Angola Resumes its Air Relations with Cuba

The flights between Luanda and Havana will start this November 8. (TAAG Airlines)

14ymedio bigger14ymedio, Havana, 23 August 2022 — Angola’s state airline, TAAG Airlines, will cross the Atlantic Ocean again from Luanda to Havana beginning November 8, according to an official announcement by the company.

“After the positive evaluation of business for the intercontinental routes (America and Europe), TAAG is in a position to resume connections with Cuba/Havana,” the Angolan Day published a few days ago.

The flights will be made on board a Boeing 777-300 on a biweekly basis, starting in November, and it’s expected that weekly trips can be made from December. Later, in February 2023, the biweekly frequency will be resumed, says the Angolan newspaper.

There is already a flight schedule that includes November 8 and 22, and December 6, 13, 20 and 27. On the other hand, in January 2023, travelers will be able to book on February 3, 10, 17 and 24, and also on February 14 and 28.

Departure from Luanda will be at 10:00 p.m. and a landing in Havana is scheduled for 6:00 a.m. the next day, local time. Departures from the Island will be at 11:30 a.m., with an arrival in Luanda at 7:00 p.m. the next day. On its social networks, the airline has begun to promote its relaunch to the island and invites bookings on the first dates.

TAAG Airlines paused its flights due to travel restrictions during the COVID-19 pandemic and was only allowed some humanitarian or cargo trips. This airline had operated without interruption between the two countries from 1984 to 2020.

In June of this year, the CEO of TAAG, Eduardo Fairen, announced that the company is preparing to be privatized before 2025, as has happened with the rest of the companies involved in the aviation sector, prior to the open skies agreement.* Several months before these statements, in February, the company acknowledged that its debts to international suppliers are around $250 million.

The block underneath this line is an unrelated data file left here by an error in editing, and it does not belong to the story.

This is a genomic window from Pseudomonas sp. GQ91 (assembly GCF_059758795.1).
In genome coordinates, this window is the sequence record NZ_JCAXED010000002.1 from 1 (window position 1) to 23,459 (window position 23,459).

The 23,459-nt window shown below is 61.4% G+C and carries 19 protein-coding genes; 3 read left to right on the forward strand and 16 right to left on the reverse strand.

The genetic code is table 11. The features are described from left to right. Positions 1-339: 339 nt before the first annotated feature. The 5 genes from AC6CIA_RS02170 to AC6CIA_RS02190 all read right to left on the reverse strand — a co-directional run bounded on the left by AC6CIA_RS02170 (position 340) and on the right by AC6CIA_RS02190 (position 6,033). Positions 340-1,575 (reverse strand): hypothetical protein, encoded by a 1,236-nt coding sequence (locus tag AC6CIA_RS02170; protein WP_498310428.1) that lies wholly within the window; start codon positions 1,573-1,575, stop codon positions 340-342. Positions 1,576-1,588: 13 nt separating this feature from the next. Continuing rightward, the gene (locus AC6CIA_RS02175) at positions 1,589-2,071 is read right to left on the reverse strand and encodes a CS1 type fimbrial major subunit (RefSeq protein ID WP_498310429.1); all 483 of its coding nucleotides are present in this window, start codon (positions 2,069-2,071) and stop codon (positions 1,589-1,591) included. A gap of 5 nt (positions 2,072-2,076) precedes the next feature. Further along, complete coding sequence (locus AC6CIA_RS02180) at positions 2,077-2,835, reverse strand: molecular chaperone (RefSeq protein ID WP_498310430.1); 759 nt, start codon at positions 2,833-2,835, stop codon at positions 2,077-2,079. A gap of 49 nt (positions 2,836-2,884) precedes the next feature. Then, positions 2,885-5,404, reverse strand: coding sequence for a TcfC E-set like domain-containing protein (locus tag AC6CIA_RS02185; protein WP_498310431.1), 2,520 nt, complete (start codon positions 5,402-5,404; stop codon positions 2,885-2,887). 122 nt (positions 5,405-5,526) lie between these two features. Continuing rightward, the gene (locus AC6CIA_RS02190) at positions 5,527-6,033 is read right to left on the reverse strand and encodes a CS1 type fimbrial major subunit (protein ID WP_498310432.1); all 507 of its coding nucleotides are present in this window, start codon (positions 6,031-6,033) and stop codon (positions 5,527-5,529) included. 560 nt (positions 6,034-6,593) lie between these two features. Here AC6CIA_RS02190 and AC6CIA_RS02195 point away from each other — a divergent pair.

Cuba and Angola established diplomatic relations on November 11, 1975 and have maintained close ties since then. Between that year and 2002, more than 300,000 Cuban soldiers participated in the civil war that broke out in Angola after its independence from Portugal, a colonial power for four centuries.

Earlier this year, the Minister of State of Angola, Adao de Almeida, visited the island and together with Cuban Deputy Prime Minister Ricardo Cabrisas reaffirmed the desire to promote “economic cooperation” between the two countries. “Today, Havana and Luanda are focusing on promoting the links between the Mariel Special Development Zone and the Special Economic Zone of the Nation of West Africa,” says a statement from the Cuban Foreign Ministry, dated February 28 of this year.

With the election in 2017 of a new president, João Lourenço, a review of the cooperation with Cuba began, which the former head of state, José Eduardo dos Santos, handled with a suspicious generosity.

In December 2020, Luanda annulled a million-dollar contract with Havana for “failure” of its obligations in the construction of a road. The company Imbondex Construcciones y Materiales de Construcción S.A. belonged to the Cuban military conglomerate Gaesa (Grupo de Administración Empresarial S.A.).

In 2015, Cuba had more than 4,000 aid workers deployed in Angola, including 1,800 doctors and 1,400 teachers.

A few days ago, more than 260 young Angolans returned to their country after graduating in healthcare specialties in Cuba, including Medicine, Stomatology, Optometry and Optics, Rehabilitation, Hygiene and Epidemiology, Nutrition, Health Information System, Veterinary Medicine, in addition to others such as Agronomy and Civil and Industrial Engineering. According to the Cuban Foreign Ministry, the island has trained about 45,000 Angolan students.

*Translator’s note: An agreement in which aircraft can fly between two countries without any restrictions.    

Translated by Regina Anavy


COLLABORATE WITH OUR WORKThe 14ymedio team is committed to practicing serious journalism that reflects Cuba’s reality in all its depth. Thank you for joining us on this long journey. We invite you to continue supporting us by becoming a member of 14ymedio now. Together we can continue transforming journalism in Cuba.